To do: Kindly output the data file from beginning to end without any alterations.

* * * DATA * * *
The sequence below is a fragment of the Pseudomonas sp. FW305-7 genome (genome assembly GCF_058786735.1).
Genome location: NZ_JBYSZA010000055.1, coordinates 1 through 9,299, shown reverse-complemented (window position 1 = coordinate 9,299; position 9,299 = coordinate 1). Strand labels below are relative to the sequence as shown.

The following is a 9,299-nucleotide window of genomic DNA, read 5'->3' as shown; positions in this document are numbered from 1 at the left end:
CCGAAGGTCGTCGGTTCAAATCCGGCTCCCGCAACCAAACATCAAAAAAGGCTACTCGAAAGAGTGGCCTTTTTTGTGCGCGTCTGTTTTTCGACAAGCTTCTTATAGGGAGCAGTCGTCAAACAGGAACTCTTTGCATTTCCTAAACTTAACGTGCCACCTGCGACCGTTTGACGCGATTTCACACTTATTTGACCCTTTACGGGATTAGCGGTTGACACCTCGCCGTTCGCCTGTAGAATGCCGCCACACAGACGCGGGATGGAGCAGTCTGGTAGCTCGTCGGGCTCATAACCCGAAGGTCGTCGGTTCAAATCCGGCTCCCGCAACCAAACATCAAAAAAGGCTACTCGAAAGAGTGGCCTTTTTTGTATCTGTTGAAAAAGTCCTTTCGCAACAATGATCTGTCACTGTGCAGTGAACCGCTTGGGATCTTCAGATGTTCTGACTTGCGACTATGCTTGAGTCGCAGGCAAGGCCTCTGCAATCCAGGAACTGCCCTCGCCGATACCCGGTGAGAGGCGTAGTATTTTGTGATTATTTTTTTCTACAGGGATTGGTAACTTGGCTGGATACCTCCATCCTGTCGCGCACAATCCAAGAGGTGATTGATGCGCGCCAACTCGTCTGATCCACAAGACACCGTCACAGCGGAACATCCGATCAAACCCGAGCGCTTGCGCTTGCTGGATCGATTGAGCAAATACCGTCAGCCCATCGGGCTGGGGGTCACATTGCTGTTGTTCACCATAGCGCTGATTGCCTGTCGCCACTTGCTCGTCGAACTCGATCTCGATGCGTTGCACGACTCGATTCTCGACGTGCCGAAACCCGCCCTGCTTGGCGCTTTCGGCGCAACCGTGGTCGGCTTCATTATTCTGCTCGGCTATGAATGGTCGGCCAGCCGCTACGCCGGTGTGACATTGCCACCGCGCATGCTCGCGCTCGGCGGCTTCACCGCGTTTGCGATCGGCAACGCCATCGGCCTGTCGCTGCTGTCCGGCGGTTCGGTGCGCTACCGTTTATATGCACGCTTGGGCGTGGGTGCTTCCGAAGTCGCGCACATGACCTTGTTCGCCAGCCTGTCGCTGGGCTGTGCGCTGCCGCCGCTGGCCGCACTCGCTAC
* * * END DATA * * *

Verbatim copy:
The sequence below is a fragment of the Pseudomonas sp. FW305-7 genome (genome assembly GCF_058786735.1).
Genome location: NZ_JBYSZA010000055.1, coordinates 1 through 9,299, shown reverse-complemented (window position 1 = coordinate 9,299; position 9,299 = coordinate 1). Strand labels below are relative to the sequence as shown.

The following is a 9,299-nucleotide window of genomic DNA, read 5'->3' as shown; positions in this document are numbered from 1 at the left end:
CCGAAGGTCGTCGGTTCAAATCCGGCTCCCGCAACCAAACATCAAAAAAGGCTACTCGAAAGAGTGGCCTTTTTTGTGCGCGTCTGTTTTTCGACAAGCTTCTTATAGGGAGCAGTCGTCAAACAGGAACTCTTTGCATTTCCTAAACTTAACGTGCCACCTGCGACCGTTTGACGCGATTTCACACTTATTTGACCCTTTACGGGATTAGCGGTTGACACCTCGCCGTTCGCCTGTAGAATGCCGCCACACAGACGCGGGATGGAGCAGTCTGGTAGCTCGTCGGGCTCATAACCCGAAGGTCGTCGGTTCAAATCCGGCTCCCGCAACCAAACATCAAAAAAGGCTACTCGAAAGAGTGGCCTTTTTTGTATCTGTTGAAAAAGTCCTTTCGCAACAATGATCTGTCACTGTGCAGTGAACCGCTTGGGATCTTCAGATGTTCTGACTTGCGACTATGCTTGAGTCGCAGGCAAGGCCTCTGCAATCCAGGAACTGCCCTCGCCGATACCCGGTGAGAGGCGTAGTATTTTGTGATTATTTTTTTCTACAGGGATTGGTAACTTGGCTGGATACCTCCATCCTGTCGCGCACAATCCAAGAGGTGATTGATGCGCGCCAACTCGTCTGATCCACAAGACACCGTCACAGCGGAACATCCGATCAAACCCGAGCGCTTGCGCTTGCTGGATCGATTGAGCAAATACCGTCAGCCCATCGGGCTGGGGGTCACATTGCTGTTGTTCACCATAGCGCTGATTGCCTGTCGCCACTTGCTCGTCGAACTCGATCTCGATGCGTTGCACGACTCGATTCTCGACGTGCCGAAACCCGCCCTGCTTGGCGCTTTCGGCGCAACCGTGGTCGGCTTCATTATTCTGCTCGGCTATGAATGGTCGGCCAGCCGCTACGCCGGTGTGACATTGCCACCGCGCATGCTCGCGCTCGGCGGCTTCACCGCGTTTGCGATCGGCAACGCCATCGGCCTGTCGCTGCTGTCCGGCGGTTCGGTGCGCTACCGTTTATATGCACGCTTGGGCGTGGGTGCTTCCGAAGTCGCGCACATGACCTTGTTCGCCAGCCTGTCGCTGGGCTGTGCGCTGCCGCCGCTGGCCGCACTCGCTAC